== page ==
As a learner driver, it is only normal to experience nerves and anxiety about getting out on the road. Driving is an entirely new experience and the pressure to get it right can be intense. All these new driver nerves are only added to by the amount of abuse that learners come across. It has become commonplace for learner drivers to be subject to anger and bullying while out on the road, and it is time to put a stop to it.
What Is Learner Abuse?
Most of the learners today are young adults getting behind the wheel for the very first time. Every road user has had the experience of being a learner at one time or another, but that doesn’t stop experienced drivers from taking part in learner abuse.
There are many different types of learner abuse that take place on the roads all the time. From swearing and abusive hand gestures to tailgating and aggressive horn beeping, learner abuse takes many different forms. Any kind of learner abuse can be scary as a new road user, and there are many learners out there that have quit lessons in fear of the abuse.
Some driving instructors have reported learner drivers also facing physical abuse while on the roads trying to learn, including being spat at and punched. This kind of physical aggression is far more uncommon than verbal abuse but is still a very real problem that learners have to face.
Any kind of learner abuse can increase anxiety and stress about driving and result in the roads becoming an even more dangerous place. As newbies on the road, many learners simply let go of the wheel in a panic when they come across abuse, which puts even more road users at risk.
What Is The Say NO #LearnerAbuse Campaign?
Launched in early 2019, the Say No #LearnerAbuse Campaign has been designed to help reduce the amount of abuse that learners come across when out on the road. Behind the campaign is an administration team of ten DVSA Approved Driving Instructors, as well as support from various other agencies. The view behind the campaign is that road users should be prepared to give learners some patience and tolerance during their lessons, in order to help them learn in a safe environment.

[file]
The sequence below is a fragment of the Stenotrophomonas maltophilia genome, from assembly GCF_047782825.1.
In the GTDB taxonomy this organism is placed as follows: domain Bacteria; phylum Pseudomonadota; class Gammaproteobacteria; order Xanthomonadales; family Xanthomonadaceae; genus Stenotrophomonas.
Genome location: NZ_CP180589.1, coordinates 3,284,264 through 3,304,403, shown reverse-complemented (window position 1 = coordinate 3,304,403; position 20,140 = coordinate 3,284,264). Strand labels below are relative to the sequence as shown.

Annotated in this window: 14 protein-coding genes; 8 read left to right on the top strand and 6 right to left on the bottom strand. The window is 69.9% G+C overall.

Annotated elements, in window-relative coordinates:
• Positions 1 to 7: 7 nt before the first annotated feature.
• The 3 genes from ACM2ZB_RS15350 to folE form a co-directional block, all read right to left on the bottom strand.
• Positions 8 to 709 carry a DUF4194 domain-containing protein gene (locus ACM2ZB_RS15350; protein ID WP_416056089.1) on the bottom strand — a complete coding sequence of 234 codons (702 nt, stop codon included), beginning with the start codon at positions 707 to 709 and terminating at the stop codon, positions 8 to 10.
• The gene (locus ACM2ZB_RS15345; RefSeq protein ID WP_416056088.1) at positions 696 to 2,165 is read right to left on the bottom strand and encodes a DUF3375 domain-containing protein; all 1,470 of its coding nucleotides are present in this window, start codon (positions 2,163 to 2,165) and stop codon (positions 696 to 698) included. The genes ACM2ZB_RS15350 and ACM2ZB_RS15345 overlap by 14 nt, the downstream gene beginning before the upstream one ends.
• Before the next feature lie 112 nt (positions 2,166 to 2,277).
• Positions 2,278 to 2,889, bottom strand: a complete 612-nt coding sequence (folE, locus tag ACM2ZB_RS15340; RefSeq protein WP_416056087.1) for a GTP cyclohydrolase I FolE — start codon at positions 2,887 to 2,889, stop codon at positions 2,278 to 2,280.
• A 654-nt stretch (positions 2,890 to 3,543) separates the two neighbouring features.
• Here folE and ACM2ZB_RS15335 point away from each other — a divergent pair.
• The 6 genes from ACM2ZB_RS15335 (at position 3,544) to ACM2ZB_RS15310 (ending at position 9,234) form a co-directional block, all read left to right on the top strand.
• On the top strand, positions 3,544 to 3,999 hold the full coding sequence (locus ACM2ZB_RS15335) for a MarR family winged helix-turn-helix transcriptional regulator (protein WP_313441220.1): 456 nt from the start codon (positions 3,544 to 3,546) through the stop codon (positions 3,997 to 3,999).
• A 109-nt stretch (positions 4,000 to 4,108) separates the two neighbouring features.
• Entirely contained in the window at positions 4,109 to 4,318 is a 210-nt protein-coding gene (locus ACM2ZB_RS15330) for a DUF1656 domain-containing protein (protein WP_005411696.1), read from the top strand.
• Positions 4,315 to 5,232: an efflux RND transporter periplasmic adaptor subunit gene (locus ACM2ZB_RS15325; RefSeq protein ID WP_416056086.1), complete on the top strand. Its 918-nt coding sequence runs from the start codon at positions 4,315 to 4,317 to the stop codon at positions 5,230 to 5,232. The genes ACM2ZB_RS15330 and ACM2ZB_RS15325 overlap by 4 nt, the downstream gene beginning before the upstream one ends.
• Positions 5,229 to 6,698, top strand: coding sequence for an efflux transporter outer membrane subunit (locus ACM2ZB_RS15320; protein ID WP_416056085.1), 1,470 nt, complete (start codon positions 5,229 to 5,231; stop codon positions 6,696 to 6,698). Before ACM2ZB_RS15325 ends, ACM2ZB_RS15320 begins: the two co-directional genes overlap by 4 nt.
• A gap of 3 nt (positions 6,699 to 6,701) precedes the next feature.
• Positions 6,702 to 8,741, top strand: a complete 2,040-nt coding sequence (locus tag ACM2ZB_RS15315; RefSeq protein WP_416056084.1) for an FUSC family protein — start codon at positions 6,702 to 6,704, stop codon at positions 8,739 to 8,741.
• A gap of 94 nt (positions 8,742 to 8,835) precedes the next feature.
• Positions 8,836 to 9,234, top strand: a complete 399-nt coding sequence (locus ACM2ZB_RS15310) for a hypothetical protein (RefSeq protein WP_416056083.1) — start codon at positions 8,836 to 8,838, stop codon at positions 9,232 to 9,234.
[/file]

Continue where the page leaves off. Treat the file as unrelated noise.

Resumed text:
While there are already laws in place designed to protect all users on the road, including driving without due care and attention and careless driving, actually reporting all of these incidents is impossible. The police teams on the road are stretched and lacking resources, making it difficult for them to respond to every case of learner abuse.
This is where the Say No #LearnerAbuse Campaign comes in, to raise awareness and support of the issue in a bid to reduce the abuse that learners receive on the road.
The Say No #LearnerAbuse Campaign aims to change the way learners are treated and perceived. One of the biggest problems is that when young adults that are learning to drive come across this kind of abuse, they see it as normal behaviour and can then potentially become part of the problem after they pass their test. L plates should be seen as a warning to others on the road, that the driver is new and learning and requires some patience and understanding.
How To Deal With Learner Abuse
The Say No #LearnerAbuse Campaign is working hard to change the way learners are treated on the road, but it won’t eradicate the issue immediately. As a young adult learning to drive for the first time, it can be difficult to know how to cope with receiving learner abuse. There are a few things you can do to help handle difficult and abusive situations on the road;
When someone starts aggressively beeping as you are waiting to pull out onto a roundabout, or a driver begins tailgating you in a bid to make you speed up, don’t feel pressured to do it. You might feel like you need to pull out on a roundabout when you aren’t confident that you have enough time or pressured into speeding up when you don’t want to. Try your best to ignore the abusive driver and just do things at your own pace.
It can be easy to panic if you come across learner abuse, which puts you at a higher risk of having an accident or unsafe driving. Try your best to stay calm, brush it off and continue focusing on the task at hand. Don’t let the other drivers get the better of you or affect your confidence because they are being impatient, aggressive or rude. Remember, they are at fault, not you.